Novak Djokovic, recently crowned Wimbledon champion, arrived in Bosnia on Wednesday to inaugurate tennis courts in a “pyramid park” which he regularly visits to recharge his batteries.
The tennis star, known for his new-age spiritual interests, loves the mountainous town of Visoko, where thousands of people flock each year to what some believe is an ancient man-made pyramid complex with healing powers – a claim dismissed by the scientists.
The 35-year-old Serb, who won his 21st Grand Slam title on Sunday, visited the site for the first time in 2020 and called it “heaven on earth”.
He returned at least four times to the “Bosnian Pyramids of the Sun” complex, alone or with family, to always be warmly welcomed by its founder Semir Osmanagic.
Bosnian businessman and ancient civilization enthusiast Osmanagic said the idea of building a regional tennis training center arose during Djokovic’s last visit in March.
“We have agreed to build two courts in our park for the training of top players, one hard court and another with a clay surface,” Osmanagic told reporters recently.
The idea is to offer Djokovic’s players and friends the opportunity to train and have free accommodation, he explained.
“We also want to organize a Pyramid Cup here for players from the region and especially want to motivate young people to practice tennis and other sports”.
The inauguration will be marked by full-day events with several exhibition matches, including by Djokovic and Croatian Ivan Dodig, world number 17.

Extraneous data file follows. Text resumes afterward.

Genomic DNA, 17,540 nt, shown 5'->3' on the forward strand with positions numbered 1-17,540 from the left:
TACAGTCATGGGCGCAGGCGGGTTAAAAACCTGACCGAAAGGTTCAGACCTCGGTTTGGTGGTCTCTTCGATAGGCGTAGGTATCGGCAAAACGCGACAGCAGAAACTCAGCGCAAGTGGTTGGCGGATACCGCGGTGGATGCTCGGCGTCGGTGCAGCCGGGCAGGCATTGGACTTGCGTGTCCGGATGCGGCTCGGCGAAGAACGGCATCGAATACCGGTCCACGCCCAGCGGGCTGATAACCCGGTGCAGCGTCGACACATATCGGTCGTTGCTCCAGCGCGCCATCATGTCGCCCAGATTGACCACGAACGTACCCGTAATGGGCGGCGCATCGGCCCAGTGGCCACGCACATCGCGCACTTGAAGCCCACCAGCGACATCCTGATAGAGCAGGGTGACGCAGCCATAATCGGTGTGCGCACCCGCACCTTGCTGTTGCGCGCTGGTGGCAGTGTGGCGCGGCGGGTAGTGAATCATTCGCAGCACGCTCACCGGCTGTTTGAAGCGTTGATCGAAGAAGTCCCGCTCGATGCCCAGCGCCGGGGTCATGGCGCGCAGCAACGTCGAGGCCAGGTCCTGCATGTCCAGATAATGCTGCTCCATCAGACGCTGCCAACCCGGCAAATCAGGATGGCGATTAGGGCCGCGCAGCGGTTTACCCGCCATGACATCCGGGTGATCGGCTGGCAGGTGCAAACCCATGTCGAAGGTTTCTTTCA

Upon his arrival, Djokovic visited the new courts and walked through a pine forest, which is part of the park, with his host, according to an AFP journalist.
Osmanagic, a self-proclaimed archaeologist, claims for two decades to have discovered several pyramids built by a mysterious civilization close to Visoko.
In recent years, his teams have also been cleaning underground tunnels near the “Pyramids of the Sun” and he boasts of its beneficial effects on the health of visitors.
Djokovic meditated at the site and on each visit walked through miles of “energy” tunnels, which archaeologists say are an ancient gold mine.
In 2020, Djokovic told AFP he felt “refreshed” after the visit.
“I know there are a lot of doubts and dilemmas about the authenticity” of the place, he said.
But “to fully understand what is happening here… you have to come”.
Djokovic said on Monday he was unlikely to play at this year’s US Open as he continues to refuse to be vaccinated against the coronavirus.